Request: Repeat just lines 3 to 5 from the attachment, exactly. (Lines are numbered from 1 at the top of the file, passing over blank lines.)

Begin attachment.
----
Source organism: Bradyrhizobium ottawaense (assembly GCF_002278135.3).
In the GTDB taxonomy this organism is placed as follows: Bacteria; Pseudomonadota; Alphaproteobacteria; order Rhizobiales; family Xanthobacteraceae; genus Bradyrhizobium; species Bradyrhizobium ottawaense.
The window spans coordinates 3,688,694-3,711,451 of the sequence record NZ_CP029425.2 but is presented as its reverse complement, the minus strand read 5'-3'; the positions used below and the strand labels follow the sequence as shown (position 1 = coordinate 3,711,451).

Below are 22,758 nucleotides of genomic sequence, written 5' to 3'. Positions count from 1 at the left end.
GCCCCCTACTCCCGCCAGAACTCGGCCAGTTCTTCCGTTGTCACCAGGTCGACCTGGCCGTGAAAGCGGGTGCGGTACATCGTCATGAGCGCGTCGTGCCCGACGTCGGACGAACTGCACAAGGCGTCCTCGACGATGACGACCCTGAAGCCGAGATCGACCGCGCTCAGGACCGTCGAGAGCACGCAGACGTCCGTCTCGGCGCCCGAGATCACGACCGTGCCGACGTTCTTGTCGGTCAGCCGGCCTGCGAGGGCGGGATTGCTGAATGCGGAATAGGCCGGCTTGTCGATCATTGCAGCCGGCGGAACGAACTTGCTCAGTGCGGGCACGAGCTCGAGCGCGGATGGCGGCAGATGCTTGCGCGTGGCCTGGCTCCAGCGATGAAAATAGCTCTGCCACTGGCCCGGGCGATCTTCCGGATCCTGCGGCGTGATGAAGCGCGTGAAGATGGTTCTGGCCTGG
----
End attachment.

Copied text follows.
The window spans coordinates 3,688,694-3,711,451 of the sequence record NZ_CP029425.2 but is presented as its reverse complement, the minus strand read 5'-3'; the positions used below and the strand labels follow the sequence as shown (position 1 = coordinate 3,711,451).

Below are 22,758 nucleotides of genomic sequence, written 5' to 3'. Positions count from 1 at the left end.
GCCCCCTACTCCCGCCAGAACTCGGCCAGTTCTTCCGTTGTCACCAGGTCGACCTGGCCGTGAAAGCGGGTGCGGTACATCGTCATGAGCGCGTCGTGCCCGACGTCGGACGAACTGCACAAGGCGTCCTCGACGATGACGACCCTGAAGCCGAGATCGACCGCGCTCAGGACCGTCGAGAGCACGCAGACGTCCGTCTCGGCGCCCGAGATCACGACCGTGCCGACGTTCTTGTCGGTCAGCCGGCCTGCGAGGGCGGGATTGCTGAATGCGGAATAGGCCGGCTTGTCGATCATTGCAGCCGGCGGAACGAACTTGCTCAGTGCGGGCACGAGCTCGAGCGCGGATGGCGGCAGATGCTTGCGCGTGGCCTGGCTCCAGCGATGAAAATAGCTCTGCCACTGGCCCGGGCGATCTTCCGGATCCTGCGGCGTGATGAAGCGCGTGAAGATGGTTCTGGCCTGG